At Radformation, we have a pretty good idea of what it means to be a medical physicist. After all, we are physicists, and every day we dedicate ourselves to the goal of advancing patient care and improving outcomes, particularly in the diagnosis and treatment of cancer.
As medical physicists, we are:
Clinicians. Whether at large hospitals or small clinics, medical physicists contribute directly as an integral part of the multidisciplinary care team. In radiation therapy, we oversee and take part in treatment planning and delivery for cancer care. In addition to developing quality assurance programs to ensure equipment performs well, we provide essential radiation protection and safety expertise to minimize risk in radiation departments.
Drivers of technological change in medicine. We design and implement new instrumentation and the latest technologies to improve the speed, accuracy, and safety of imaging and treatment.
Technical experts in the fields of radiation therapy, diagnostic imaging, and nuclear medicine. We’re a reference to physicians and other clinical staff. We are “boots on the ground” for immediate technical assistance and clinical troubleshooting.
Investigators. Through peer-reviewed research or clinical projects, we find better ways to improve outcomes. We take part in clinical trials for novel treatment and imaging techniques.
Teachers. Many medical physicists hold faculty positions at colleges and universities, and serve as educators to train future physicists, medical students and residents, and other technical staff.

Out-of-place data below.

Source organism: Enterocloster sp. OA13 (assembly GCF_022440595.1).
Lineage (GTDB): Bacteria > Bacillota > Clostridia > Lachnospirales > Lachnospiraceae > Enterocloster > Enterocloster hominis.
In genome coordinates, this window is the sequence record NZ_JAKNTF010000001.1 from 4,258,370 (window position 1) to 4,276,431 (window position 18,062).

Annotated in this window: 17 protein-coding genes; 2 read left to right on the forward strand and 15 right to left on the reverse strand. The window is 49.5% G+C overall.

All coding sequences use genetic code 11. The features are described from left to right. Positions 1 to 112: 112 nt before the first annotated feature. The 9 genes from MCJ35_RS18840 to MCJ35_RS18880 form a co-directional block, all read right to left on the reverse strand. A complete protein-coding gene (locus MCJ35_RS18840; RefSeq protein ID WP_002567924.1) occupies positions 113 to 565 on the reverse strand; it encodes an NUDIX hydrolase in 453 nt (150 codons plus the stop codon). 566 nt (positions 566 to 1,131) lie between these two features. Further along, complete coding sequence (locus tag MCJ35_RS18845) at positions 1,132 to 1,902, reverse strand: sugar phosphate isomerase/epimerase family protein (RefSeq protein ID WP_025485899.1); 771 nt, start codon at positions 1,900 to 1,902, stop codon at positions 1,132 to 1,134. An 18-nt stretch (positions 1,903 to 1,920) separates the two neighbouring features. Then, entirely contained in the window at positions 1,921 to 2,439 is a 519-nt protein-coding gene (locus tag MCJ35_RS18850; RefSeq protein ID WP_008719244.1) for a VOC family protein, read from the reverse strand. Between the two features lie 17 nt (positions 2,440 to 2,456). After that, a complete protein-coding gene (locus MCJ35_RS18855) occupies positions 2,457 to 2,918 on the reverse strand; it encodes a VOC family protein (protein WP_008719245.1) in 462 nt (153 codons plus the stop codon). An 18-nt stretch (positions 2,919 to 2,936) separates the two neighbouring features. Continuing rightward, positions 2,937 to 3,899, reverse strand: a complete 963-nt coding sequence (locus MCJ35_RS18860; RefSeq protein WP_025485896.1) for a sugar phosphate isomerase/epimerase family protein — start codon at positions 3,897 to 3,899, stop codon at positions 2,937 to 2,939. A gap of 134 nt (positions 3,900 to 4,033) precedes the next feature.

Professionals. We have post-graduate credentials and extensive training to be prepared for our important clinical roles. Many of us are board-certified by the American Board of Radiology—the same board that certifies physician specialties—or the American Board of Medical Physics.
It’s clear that the field of medical physics is broad and inclusive, with scientists playing a role in the clinic, industry, and academia. That being so, a current initiative from the American Association of Physicists in Medicine (AAPM), Medical Physics 3.0, is attempting to further broaden the reach of our practice with the goal of improving the quality of care for a wider population of patients.
So, what about you? What role do you play as a medical physicist, and what does your work look like?
written by Tyler Blackwell
Tyler is a board certified medical physicist with extensive clinical experience in radiation therapy. He is active in several AAPM committees, has served as secretary-treasurer for the Northwest Chapter of AAPM, and is an ABR orals examiner. Tyler dabbles in real estate investing and loves preparing breakfast for his two kiddos.
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